Are you going on a trip? Here are the medicines that experts say you should pack if you are sick.

Preparing to take a trip is always easy with a checklist. But while extra underwear and a phone charger are at the top of your list, doctors say it’s important to think ahead about your health.

“There is no guarantee that the medicine you will need will be available if you are not at home,” Dr. Angela Tucker, a family medicine physician at Ohio State University Wexner Medical Center, tells Yahoo Life. “If you need medicine at a certain time, you may not have time to try to get it [it] if you don’t feel well.”

If you have a chronic illness, it’s important to pack carefully. “Depending on the type of medication you’re taking, it can be dangerous and dangerous to stop taking it or go days without it,” Christina Inteso, a clinical pharmacy technician at Corewell Health, told Yahoo Life.

Since it’s important to pack light especially with the high cost of luggage these days taking your medicine cabinet doesn’t make sense. So what should you pack and what can you skip? Doctors break it down.

Prescription drugs require more planning

Prescriptions can be difficult, especially if you are going to get refills while you are gone. That’s why it’s a good idea to talk to your prescribing doctor or pharmacist about getting supplies that will last you throughout your trip, Dr. Lewis Nelson, chairman of emergency medicine at Rutgers New Jersey Medical School, tells Yahoo Life.

“For most drugs, this shouldn’t be difficult, but for others with specific regulatory or insurance requirements, it may require a little more effort,” he said. (If you can, schedule your prescriptions a few weeks in advance to allow time for inevitable setbacks, he says.)

Your pharmacy is usually able to change your refills so you can pick them up before your trip, Tucker says. “But it’s more difficult when it’s a controlled substance, like a stimulant or a painkiller,” he said.

Another expert tip for the in-case person: “Carry a copy of your prescription or a letter from your doctor, especially if you’re traveling internationally,” Dr. David Cutler, a family medicine physician at Providence Saint Johns Health Center in Santa. Monica, Calif., tells Yahoo Life. If something happens to your medication while you’re away, this should help you get more.

The TSA will allow you to carry certain medications on the plane

The Transportation Security Administration has several requirements for traveling with medications. All medications must go through a screening process, and the TSA recommends that your medication be clearly labeled to facilitate screening.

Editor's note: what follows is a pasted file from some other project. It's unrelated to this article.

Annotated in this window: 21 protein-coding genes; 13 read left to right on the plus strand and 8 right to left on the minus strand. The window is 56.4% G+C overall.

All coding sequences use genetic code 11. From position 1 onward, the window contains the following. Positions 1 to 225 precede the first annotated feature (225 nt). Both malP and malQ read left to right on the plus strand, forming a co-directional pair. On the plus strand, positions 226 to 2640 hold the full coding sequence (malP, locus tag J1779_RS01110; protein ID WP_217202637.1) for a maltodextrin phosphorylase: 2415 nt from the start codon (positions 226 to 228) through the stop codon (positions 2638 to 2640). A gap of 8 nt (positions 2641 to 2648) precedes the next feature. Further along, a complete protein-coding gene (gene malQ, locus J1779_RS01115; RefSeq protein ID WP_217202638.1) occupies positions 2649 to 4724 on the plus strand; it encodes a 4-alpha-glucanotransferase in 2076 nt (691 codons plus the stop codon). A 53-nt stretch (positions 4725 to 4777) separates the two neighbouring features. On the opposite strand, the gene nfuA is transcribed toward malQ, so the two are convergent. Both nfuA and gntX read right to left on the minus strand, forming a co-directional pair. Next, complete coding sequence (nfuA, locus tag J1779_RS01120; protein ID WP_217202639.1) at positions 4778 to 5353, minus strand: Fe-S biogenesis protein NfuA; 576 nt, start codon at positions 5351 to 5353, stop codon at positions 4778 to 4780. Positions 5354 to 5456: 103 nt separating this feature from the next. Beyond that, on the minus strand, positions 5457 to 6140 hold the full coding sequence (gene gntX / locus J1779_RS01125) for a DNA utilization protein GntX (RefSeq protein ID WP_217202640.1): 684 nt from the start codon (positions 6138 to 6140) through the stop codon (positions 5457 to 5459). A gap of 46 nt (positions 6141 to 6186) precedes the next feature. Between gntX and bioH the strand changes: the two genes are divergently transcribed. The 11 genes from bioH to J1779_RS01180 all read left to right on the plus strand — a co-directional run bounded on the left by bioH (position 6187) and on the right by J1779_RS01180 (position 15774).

While carry-on liquids are generally limited to 3.4 ounces or less per item, the TSA says you can bring “medically necessary liquids, medications and creams” larger than 3.4 ounces (or 100 milliliters) in your carry-on bag. The language around it is vague, so it may help to bring a note from your doctor stating that your medication is medically necessary or to have the prescription drug in its original bottle with a pharmacy label attached, Nelson said. Just remember this, according to Inteso: “Medically necessary” means that the medicine is used to treat a medical condition, disease or symptom and there is no other appropriate alternative.

When checking luggage, Nelson recommends putting essential medications in your carry-on in case you get separated from your other luggage. “Medicines should be kept in their original containers, labeled, and put in plastic in case the bottle is opened,” he said.

When checked, the TSA states that these medications will be removed from your carry-on so that they can be checked separately from the rest of your belongings.

Doctors recommend taking these important things with you

Most medications that are considered “essential” depend on who you are and where you are going. “If you use those things regularly at home, I will bring them,” said Inteso. “If you never use those things and you’re going to a place that’s not far away, you can skip it and find it where you are if you need something.”

But if you’re going to a remote area or you’re going to do a lot of hard work where there’s a risk of scratches and cuts, Inteso suggests you take a first aid kit with you. “Some good things to include would be hand sanitizer, wipes, a cold pack, tweezers, pain pills, antacids for your stomach, anti-diarrhea medicine, constipation medicine, cold medicine, allergy, Band-Aids and safety pins ,” he said. he says.

If you want to pack lighter than that, Tucker suggests having a few Band-Aids, antibiotic swabs and ibuprofen or acetaminophen.

Medicines for children are also important

If you are traveling with children, doctors recommend planning their medication in advance. “Because most of the children’s medication is in liquid form, make sure you declare it to TSA, and be prepared to declare it as medicine,” Nelson said, stressing that it must be in its original bottle or you must have a prescription on hand. .

If you have more than the standard 3.4 ounces, you’ll also need a prescription or prescription bottle, Nelson said.

Overall, doctors say that taking the extra effort to deliver the right medication is important. “It’s better to have something you don’t need than to need it and not have it,” said Tucker.

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